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Nucleic Acids Res. Apr 2007; 35(7): e48.
Published online Mar 2, 2007. doi:  10.1093/nar/gkl1098
PMCID: PMC1874658

Improving comparability between microarray probe signals by thermodynamic intensity correction

Abstract

Signals from different oligonucleotide probes against the same target show great variation in intensities. However, detection of differences along a sequence e.g. to reveal intron/exon architecture, transcription boundary as well as simple absent/present calls depends on comparisons between different probes. It is therefore of great interest to correct for the variation between probes. Much of this variation is sequence dependent. We demonstrate that a thermodynamic model for hybridization of either DNA or RNA to a DNA microarray, which takes the sequence-dependent probe affinities into account significantly reduces the signal fluctuation between probes targeting the same gene transcript. For a test set of tightly tiled yeast genes, the model reduces the variance by up to a factor ~1/3. As a consequence of this reduction, the model is shown to yield a more accurate determination of transcription start sites for a subset of yeast genes. In another application, we identify present/absent calls for probes hybridized to the sequenced Escherichia coli strain O157:H7 EDL933. The model improves the correct calls from 85 to 95% relative to raw intensity measures. The model thus makes applications which depend on comparisons between probes aimed at different sections of the same target more reliable.

INTRODUCTION

Signals from oligonucleotide microarrays have proven highly reproducible and the great majority of the stochastic variation seen typically originates from differences in the samples measured. The high reproducibility of the signal, however, breaks down when signals from different probes, targeted against the same target, are compared (1,2). Hence, probes measuring the same gene transcript, in the same sample, present on the same oligonucleotide array, typically result in a wide range of signal intensities. The microarray community have in large avoided this problem by restricting comparisons to be between identical probes. Even where multiple probes are targeted against a given transcript, the comparisons are done probe wise (3) or they are based on so-called expression index calculations (1,4) that carefully avoid comparisons across different probes. Comparisons between different probes, however, are of great interest because they allow detection of differences along a sequence. Microarray detection of intron/exon architecture, transcription boundary, the methylation state of genomic regions, etc. depends on such comparisons. Ultimately, probe comparisons will allow absent/present calls. Substantial amounts of data using tiling arrays are available (5–7) as well as data on exon/intron detection (8). At present, analyses hereof have relied on statistical or rule-based approaches, exploiting the continuation of the signal levels along a sequence or elevated signal within a window (5,6). The relative high signal variation between probes restricts such methods from detecting short stretches of shuttle differences. Importantly, much of the probe variation is sequence dependent (9). Hence, correcting for the sequence-dependent variation among probes should compensate for the intensity fluctuations of probes targeting the same gene.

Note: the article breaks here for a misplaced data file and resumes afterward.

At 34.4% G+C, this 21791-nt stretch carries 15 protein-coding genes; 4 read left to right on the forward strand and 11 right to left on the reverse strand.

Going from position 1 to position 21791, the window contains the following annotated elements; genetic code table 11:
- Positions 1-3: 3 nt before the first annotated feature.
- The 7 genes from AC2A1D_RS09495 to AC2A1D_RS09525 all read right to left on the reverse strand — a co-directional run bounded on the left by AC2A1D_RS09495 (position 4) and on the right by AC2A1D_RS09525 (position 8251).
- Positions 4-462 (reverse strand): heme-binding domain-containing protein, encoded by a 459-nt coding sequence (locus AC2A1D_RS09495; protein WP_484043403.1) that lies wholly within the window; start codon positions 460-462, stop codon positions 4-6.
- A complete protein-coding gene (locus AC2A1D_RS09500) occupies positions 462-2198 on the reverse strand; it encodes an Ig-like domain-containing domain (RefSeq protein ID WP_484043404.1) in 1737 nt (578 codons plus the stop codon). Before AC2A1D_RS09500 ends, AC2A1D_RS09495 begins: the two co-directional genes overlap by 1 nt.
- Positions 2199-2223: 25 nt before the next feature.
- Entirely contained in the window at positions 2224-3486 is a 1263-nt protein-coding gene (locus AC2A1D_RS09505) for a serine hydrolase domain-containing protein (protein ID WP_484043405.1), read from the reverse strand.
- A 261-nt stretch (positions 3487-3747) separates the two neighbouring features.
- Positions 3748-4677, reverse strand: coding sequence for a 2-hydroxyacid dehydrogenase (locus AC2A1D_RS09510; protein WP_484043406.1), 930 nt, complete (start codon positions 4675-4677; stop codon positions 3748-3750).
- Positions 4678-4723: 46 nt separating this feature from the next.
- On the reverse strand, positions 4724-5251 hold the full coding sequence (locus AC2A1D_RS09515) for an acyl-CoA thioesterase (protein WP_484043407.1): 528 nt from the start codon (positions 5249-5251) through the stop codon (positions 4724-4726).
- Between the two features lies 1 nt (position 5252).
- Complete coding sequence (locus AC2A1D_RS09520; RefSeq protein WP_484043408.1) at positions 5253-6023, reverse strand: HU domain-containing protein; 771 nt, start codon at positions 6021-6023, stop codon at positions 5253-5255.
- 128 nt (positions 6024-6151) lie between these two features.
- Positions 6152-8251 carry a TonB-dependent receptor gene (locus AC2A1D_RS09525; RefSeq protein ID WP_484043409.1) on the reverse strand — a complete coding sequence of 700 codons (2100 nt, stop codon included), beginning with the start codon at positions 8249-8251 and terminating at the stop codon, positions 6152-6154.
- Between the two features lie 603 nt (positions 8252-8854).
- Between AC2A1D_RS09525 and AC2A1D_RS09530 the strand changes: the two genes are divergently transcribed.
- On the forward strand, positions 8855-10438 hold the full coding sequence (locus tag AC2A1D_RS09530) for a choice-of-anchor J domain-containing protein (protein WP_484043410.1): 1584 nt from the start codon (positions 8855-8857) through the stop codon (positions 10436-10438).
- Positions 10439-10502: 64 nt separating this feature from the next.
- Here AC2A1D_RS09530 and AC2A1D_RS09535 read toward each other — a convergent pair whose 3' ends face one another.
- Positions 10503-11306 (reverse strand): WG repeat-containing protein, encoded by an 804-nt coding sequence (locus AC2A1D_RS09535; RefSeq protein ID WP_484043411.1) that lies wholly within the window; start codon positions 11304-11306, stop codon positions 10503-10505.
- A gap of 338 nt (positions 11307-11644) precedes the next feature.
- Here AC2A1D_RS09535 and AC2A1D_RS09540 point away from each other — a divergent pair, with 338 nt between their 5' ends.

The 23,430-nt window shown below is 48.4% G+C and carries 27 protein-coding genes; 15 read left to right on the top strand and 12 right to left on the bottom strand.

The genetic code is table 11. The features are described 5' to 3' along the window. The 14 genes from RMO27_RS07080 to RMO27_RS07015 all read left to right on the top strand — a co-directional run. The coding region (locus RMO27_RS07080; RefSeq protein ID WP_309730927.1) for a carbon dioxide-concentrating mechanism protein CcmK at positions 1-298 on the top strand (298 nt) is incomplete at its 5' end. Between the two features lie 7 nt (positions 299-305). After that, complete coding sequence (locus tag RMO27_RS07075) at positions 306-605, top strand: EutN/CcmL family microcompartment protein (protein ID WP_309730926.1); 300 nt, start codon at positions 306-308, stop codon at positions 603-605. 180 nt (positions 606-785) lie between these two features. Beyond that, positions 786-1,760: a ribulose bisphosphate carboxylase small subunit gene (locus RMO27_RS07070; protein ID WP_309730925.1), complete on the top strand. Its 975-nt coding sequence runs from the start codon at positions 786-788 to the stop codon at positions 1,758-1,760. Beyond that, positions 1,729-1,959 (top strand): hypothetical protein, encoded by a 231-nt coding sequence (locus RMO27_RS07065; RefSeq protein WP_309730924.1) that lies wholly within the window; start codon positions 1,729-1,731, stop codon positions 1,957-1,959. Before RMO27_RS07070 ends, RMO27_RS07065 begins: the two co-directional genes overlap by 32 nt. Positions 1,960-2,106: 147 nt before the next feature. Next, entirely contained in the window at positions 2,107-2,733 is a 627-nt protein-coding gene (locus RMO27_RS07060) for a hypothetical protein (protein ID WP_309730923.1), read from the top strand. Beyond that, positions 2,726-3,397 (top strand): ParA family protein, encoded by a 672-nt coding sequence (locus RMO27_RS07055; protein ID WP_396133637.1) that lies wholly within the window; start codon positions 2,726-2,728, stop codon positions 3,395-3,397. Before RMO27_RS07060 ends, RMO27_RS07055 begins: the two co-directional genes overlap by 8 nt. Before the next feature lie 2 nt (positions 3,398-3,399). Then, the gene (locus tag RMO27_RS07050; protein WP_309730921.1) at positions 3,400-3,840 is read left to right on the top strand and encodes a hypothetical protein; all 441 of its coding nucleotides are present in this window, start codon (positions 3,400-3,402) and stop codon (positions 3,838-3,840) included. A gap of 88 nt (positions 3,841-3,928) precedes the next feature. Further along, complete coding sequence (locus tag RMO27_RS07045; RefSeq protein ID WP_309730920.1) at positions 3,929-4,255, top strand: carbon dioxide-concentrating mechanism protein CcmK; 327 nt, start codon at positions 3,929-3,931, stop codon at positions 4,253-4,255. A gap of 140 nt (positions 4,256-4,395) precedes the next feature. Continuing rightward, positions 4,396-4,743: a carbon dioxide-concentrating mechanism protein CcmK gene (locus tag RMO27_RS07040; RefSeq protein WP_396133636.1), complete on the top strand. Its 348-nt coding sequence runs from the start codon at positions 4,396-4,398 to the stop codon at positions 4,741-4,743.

Here we present a thermodynamic model for the microarray hybridization, taking the sequence-dependent hybridization affinities into account. We use the model to analyze two different microarray experiments: one based on DNA–RNA hybridization and one based on DNA–DNA hybridization. The main purpose of the present article is to demonstrate how such a model can be used to improve the analysis of experiments which rely on comparisons between individual probes aimed at different sections of the same target. This is because the model takes into account the different binding affinities of the probes thereby compensating partially for the signal intensity fluctuations of probes with the same target. The model thus has the important advantage that it allows a more quantitative comparisons between signals from different probes. We describe two applications of this. First, we use the model to determine the position of transcriptions start sites (TSS) with greater accuracy than is possible using the raw signals. We then use the model to identify the presence/absence of DNA segments in a cross-strain DNA hybridization between two sequenced Escherichia coli strains. Again, the model yields significantly more reliable results than when using the raw intensities.

MATERIALS AND METHODS

Array design

The genome sequence for Sacchoromyces cerevisiae was downloaded from the SGD FTP site (ftp://genome-ftp.stanford.edu/pub/yeast/), on the 18th of September 2004, and all CDSs were extracted (DNA and Intron/Exon annotation), using the FeatureExtract software (10). Using this sequence information as a basis, the following probe-sets were designed: Up to 20 probes per gene for S. cerevisiae genes (n = 5866) were selected using OligoWiz 2 (11,12). In addition to the exon probes, probes with a minimum distance of 25 bp were placed targeting the regions 300 bp upsteam and 100 bp downsteam of each gene (using OligoWiz 2).